KQED Radio Staff
Anchor and Reporter, KQED News
Stephanie Martin spent several years as a television reporter, anchor and producer before discovering a passion for radio at Columbia University Graduate School of Journalism. After earning her master's degree in 2002, she worked as an anchor and reporter at WFDD, the NPR affiliate in Winston-Salem, North Carolina. In the fall of 2005, she joined the staff of KQED, where she has hosted local newscasts during NPR's Morning Edition and All Things Considered. She currently is an anchor and reporter for KQED News.
Stephanie has received numerous journalism awards over the course of her career, including two National Headliner awards and the Religion Newswriters Association's award for Best Radio Religion Reporting. Other professional organizations that have recognized her work include the Radio and Television News Directors Association, the Society of Professional Journalists, the Associated Press and the Peninsula Press Club. In May 2005, she traveled to Iraq for a series on the North Carolina National Guard.
Stephanie is a native of Dallas, Texas, and earned her B.A. from Colgate University. In her spare time, she enjoys traveling, taking dance classes, and exploring the Bay Area with her adventure-loving dog, Bella.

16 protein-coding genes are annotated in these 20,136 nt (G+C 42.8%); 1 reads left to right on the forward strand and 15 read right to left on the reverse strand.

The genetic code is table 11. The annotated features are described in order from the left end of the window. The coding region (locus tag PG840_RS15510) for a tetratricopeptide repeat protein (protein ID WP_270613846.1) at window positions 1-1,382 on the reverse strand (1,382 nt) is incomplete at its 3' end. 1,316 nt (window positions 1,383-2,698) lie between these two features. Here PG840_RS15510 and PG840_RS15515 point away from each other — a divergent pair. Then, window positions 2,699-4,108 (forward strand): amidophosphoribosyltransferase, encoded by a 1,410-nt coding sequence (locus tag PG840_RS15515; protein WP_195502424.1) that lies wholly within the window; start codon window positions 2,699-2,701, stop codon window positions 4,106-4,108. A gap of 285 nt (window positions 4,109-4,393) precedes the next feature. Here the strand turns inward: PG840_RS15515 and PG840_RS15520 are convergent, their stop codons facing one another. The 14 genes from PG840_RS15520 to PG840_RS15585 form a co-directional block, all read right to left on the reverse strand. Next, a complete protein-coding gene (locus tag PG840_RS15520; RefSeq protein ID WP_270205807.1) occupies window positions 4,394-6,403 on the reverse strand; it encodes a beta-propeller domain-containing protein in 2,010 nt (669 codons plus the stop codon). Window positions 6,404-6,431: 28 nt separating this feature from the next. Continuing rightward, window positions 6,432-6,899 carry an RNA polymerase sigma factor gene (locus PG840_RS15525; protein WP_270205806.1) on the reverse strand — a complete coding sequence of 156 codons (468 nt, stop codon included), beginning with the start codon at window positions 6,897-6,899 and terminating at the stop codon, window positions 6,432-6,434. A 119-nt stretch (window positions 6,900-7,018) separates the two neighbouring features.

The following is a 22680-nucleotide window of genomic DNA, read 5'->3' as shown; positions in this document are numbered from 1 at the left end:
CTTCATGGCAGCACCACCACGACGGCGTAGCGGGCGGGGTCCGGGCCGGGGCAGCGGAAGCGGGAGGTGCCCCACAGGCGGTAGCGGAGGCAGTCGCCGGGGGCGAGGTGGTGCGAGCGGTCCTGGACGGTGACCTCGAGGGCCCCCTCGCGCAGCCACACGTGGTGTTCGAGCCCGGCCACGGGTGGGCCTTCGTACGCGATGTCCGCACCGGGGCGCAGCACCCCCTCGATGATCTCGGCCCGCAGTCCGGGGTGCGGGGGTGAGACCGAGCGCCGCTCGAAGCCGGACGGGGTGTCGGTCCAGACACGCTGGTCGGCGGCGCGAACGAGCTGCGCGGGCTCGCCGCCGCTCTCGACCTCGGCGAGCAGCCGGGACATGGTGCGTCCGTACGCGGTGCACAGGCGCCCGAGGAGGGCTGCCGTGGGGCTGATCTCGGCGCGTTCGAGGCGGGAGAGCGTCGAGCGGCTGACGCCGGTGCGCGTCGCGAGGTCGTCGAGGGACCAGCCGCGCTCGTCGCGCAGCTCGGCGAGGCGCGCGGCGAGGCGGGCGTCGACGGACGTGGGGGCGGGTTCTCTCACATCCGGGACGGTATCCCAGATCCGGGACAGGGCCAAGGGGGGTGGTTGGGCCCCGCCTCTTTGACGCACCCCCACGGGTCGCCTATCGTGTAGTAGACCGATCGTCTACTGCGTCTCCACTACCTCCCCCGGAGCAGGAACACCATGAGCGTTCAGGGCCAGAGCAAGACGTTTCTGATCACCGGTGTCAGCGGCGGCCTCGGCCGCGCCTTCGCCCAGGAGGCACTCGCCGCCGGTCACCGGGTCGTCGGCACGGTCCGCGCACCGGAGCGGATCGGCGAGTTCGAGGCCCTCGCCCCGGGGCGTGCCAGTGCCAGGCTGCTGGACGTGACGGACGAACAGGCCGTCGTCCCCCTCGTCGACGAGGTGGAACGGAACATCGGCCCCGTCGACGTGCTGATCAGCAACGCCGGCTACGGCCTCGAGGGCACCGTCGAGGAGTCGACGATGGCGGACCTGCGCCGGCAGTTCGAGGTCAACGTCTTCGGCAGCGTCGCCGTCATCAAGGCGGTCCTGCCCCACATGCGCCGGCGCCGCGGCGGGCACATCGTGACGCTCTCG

Stories (62 archives)
Every kid who attends public school in California learns how Junipero Serra helped develop a system of Missions to spread Catholicism in what was then called Alta California. Less well known is the role Catholic nuns and sisters played in building California after the Gold Rush. A traveling exhibit currently at the California Museum in Sacramento seeks to change that.
Roman Catholic bishops across the U.S. are speaking out against a recent decision by the Obama administration that religious-affiliated schools and hospitals are not exempt from the federal requirement that employee health plans cover contraception. But the issue appears to be largely moot in California -- the state already requires that coverage.
As recently as July, foster children in at least three California counties were living in homes and care facilities where registered sex offenders also lived or worked. That's one of several findings in a new report by the California State Auditor.
PG&E crews spent today trying to reassure residents of a Cupertino condominium complex that their area is safe following a gas line explosion on Wednesday.
Officials with the National Transportation Safety Board continue to criticize PG&E this morning at a hearing on last year's explosion that killed eight people.